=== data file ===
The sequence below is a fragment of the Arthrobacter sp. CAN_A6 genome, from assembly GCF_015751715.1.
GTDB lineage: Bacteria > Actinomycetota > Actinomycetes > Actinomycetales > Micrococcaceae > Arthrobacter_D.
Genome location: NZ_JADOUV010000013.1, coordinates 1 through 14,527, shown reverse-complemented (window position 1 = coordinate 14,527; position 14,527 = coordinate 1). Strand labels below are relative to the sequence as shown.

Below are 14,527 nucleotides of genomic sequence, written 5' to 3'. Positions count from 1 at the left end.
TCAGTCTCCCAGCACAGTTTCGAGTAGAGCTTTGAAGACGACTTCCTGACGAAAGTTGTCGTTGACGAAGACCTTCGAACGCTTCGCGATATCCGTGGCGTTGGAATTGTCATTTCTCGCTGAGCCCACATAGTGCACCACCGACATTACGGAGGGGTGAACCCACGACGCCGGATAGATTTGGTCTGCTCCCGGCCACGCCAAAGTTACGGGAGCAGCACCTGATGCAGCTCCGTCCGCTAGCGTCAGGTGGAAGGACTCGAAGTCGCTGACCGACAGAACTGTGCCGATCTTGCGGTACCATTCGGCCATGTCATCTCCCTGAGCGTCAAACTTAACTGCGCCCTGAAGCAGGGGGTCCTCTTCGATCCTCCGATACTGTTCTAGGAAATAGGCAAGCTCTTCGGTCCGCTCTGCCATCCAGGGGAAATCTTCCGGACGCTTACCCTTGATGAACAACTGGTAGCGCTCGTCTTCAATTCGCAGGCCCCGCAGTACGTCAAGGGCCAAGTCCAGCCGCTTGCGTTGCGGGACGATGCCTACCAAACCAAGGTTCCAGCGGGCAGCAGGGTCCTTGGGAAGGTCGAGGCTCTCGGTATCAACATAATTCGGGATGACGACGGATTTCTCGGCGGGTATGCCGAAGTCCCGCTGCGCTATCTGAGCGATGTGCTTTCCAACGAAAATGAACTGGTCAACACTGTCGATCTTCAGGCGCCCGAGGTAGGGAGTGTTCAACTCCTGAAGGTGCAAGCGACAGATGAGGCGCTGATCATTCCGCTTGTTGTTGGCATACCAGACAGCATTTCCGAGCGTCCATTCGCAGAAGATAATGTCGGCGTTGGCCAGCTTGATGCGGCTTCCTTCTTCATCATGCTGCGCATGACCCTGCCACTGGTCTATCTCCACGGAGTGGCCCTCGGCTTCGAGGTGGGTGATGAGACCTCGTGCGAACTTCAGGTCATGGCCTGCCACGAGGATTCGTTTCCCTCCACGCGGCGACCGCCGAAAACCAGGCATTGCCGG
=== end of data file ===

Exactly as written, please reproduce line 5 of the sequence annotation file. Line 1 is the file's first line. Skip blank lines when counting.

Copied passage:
TCAGTCTCCCAGCACAGTTTCGAGTAGAGCTTTGAAGACGACTTCCTGACGAAAGTTGTCGTTGACGAAGACCTTCGAACGCTTCGCGATATCCGTGGCGTTGGAATTGTCATTTCTCGCTGAGCCCACATAGTGCACCACCGACATTACGGAGGGGTGAACCCACGACGCCGGATAGATTTGGTCTGCTCCCGGCCACGCCAAAGTTACGGGAGCAGCACCTGATGCAGCTCCGTCCGCTAGCGTCAGGTGGAAGGACTCGAAGTCGCTGACCGACAGAACTGTGCCGATCTTGCGGTACCATTCGGCCATGTCATCTCCCTGAGCGTCAAACTTAACTGCGCCCTGAAGCAGGGGGTCCTCTTCGATCCTCCGATACTGTTCTAGGAAATAGGCAAGCTCTTCGGTCCGCTCTGCCATCCAGGGGAAATCTTCCGGACGCTTACCCTTGATGAACAACTGGTAGCGCTCGTCTTCAATTCGCAGGCCCCGCAGTACGTCAAGGGCCAAGTCCAGCCGCTTGCGTTGCGGGACGATGCCTACCAAACCAAGGTTCCAGCGGGCAGCAGGGTCCTTGGGAAGGTCGAGGCTCTCGGTATCAACATAATTCGGGATGACGACGGATTTCTCGGCGGGTATGCCGAAGTCCCGCTGCGCTATCTGAGCGATGTGCTTTCCAACGAAAATGAACTGGTCAACACTGTCGATCTTCAGGCGCCCGAGGTAGGGAGTGTTCAACTCCTGAAGGTGCAAGCGACAGATGAGGCGCTGATCATTCCGCTTGTTGTTGGCATACCAGACAGCATTTCCGAGCGTCCATTCGCAGAAGATAATGTCGGCGTTGGCCAGCTTGATGCGGCTTCCTTCTTCATCATGCTGCGCATGACCCTGCCACTGGTCTATCTCCACGGAGTGGCCCTCGGCTTCGAGGTGGGTGATGAGACCTCGTGCGAACTTCAGGTCATGGCCTGCCACGAGGATTCGTTTCCCTCCACGCGGCGACCGCCGAAAACCAGGCATTGCCGG